Best Way to Beat the Bullies as a Teacher

Sadly, bullying does go on even in the best of schools, and it’s not just the students who get bullied. Many teachers complain of bullying and harassment at work from other members of staff. Although teaching is supposed to be a team profession, many teachers (espe­cially new or younger ones) are often bullied or made to feel inade­quate by their colleagues. One in three teachers claims to have been subject to some form of bullying at work.

Bullying is all about control, and many bullies are already in a posi­tion of power, which they abuse to their advantage. In adults, most bul­lying takes the form of long-term psychological attrition. Constant, trivial criticisms or refusals to value others’ achievements are all forms of bullying. The better the victim performs, the more the bully will judge them. Bullies may also play on insecurities or self-doubts and convince their victims that their successes are insignificant.

Bullies as Teacher Best Way to Beat the Bullies as a Teacher

Most victims do nothing to attract the bullying: they can simply be in the wrong place at the wrong time, but the bully often sees them as some sort of threat. The victims are usually popular and well liked, and very good at their job. Most workplace bullies are disliked by everyone and often have poor people skills, although they can also be very charming and articulate. Many bullies are emotionally or profession­ally insecure, but may exhibit arrogance and refuse to admit they are in the wrong.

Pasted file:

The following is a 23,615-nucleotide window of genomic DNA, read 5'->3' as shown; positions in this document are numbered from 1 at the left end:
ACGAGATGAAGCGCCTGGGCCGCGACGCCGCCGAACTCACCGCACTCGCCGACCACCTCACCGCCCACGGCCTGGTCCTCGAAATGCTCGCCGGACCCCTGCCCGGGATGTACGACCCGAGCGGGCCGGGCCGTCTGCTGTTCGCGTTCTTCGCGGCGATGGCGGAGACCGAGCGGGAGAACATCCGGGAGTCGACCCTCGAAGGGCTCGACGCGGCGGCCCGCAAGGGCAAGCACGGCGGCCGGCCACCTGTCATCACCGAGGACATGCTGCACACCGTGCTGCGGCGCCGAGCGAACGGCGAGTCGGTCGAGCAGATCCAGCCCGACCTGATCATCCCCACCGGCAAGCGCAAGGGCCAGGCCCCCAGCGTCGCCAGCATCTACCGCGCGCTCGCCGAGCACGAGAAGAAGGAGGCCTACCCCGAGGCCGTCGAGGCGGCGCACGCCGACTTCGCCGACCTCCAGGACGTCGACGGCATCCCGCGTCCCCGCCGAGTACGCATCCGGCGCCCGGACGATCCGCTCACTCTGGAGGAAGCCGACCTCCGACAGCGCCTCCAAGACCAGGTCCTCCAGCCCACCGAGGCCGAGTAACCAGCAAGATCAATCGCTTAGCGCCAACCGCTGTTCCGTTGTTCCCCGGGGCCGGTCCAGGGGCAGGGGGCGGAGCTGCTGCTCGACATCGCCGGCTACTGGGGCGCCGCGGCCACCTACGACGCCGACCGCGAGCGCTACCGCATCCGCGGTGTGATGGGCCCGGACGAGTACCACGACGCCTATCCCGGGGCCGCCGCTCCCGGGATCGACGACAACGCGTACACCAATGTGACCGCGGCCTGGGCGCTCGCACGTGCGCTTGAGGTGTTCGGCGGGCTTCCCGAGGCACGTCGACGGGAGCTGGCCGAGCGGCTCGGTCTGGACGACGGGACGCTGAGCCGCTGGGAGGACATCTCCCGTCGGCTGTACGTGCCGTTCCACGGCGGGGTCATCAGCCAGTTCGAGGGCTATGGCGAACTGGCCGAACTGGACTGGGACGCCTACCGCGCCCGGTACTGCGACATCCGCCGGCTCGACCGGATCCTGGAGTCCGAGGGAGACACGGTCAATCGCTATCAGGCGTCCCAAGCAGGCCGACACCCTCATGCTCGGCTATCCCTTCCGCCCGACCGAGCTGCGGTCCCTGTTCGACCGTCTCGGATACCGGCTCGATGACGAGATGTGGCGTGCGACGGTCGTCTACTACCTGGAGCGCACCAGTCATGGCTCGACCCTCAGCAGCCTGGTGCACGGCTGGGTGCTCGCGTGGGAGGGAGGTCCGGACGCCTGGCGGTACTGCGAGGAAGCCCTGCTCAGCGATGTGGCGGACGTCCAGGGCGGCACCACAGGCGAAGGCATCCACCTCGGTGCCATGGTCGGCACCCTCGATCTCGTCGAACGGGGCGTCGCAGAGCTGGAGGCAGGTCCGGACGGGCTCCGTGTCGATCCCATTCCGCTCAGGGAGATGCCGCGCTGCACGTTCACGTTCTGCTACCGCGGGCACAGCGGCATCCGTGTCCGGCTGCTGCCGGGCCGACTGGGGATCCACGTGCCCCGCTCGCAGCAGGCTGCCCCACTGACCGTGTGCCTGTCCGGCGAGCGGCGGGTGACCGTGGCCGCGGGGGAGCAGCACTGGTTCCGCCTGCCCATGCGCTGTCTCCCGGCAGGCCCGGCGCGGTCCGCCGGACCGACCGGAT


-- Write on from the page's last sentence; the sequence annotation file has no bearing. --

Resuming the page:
Bullies are often in a high position of authority over their victims. This means that most grievance procedures are meant to be conducted directly through them, which frequently suppresses most potential complaints or discourages victims from making a complaint at all.

Be aware: workplace bullying should never be ignored. Constant attacks on your self-esteem or self-worth is damaging to you and to your career, and is not acceptable behaviour from anyone. Many victims worry that they will not be taken seriously or will exacerbate the situation if they com­plain and it is this fear that many bullies play on.

What to do if you believe you are being bullied at work

  •  Get support from your family, friends and colleagues. Talk about your concerns and how it is making you feel. Keep a written record of any incidents that you believe are forms of bul­lying.
  •  Read up on your school’s grievance procedures and follow the policy exactly. Every attempt should be made to resolve prob­lems verbally in the first instance, but when this is not possible, make all complaints in writing and keep copies.
  •  Before you make an official complaint, put everything you want to say in order and concentrate on facts and events. Don’t omit anything you may later want to bring up before a complaints board, even if it seems trivial at the time.
Bullies as Teacher 1 Best Way to Beat the Bullies as a Teacher
  • Gain the support of your union and ask for advice. They will support you if you decide to make a complaint. Sometimes it is even possible to make a shared complaint with a group of teach­ers – this will help to validate your claims.
  • Remind yourself that you are a good teacher and you have done nothing wrong. You do not deserve to be bullied. Don’t let fear of repercussions prevent you from standing up for your rights.
  • Be strong and don’t back down just because things may get difficult or awkward. Bullies survive due to intimidation and fear, and frequently use their position of power to invalidate any claims. In reality, bullies are insecure, petty-minded and jealous people, and are certainly not worth your respect.

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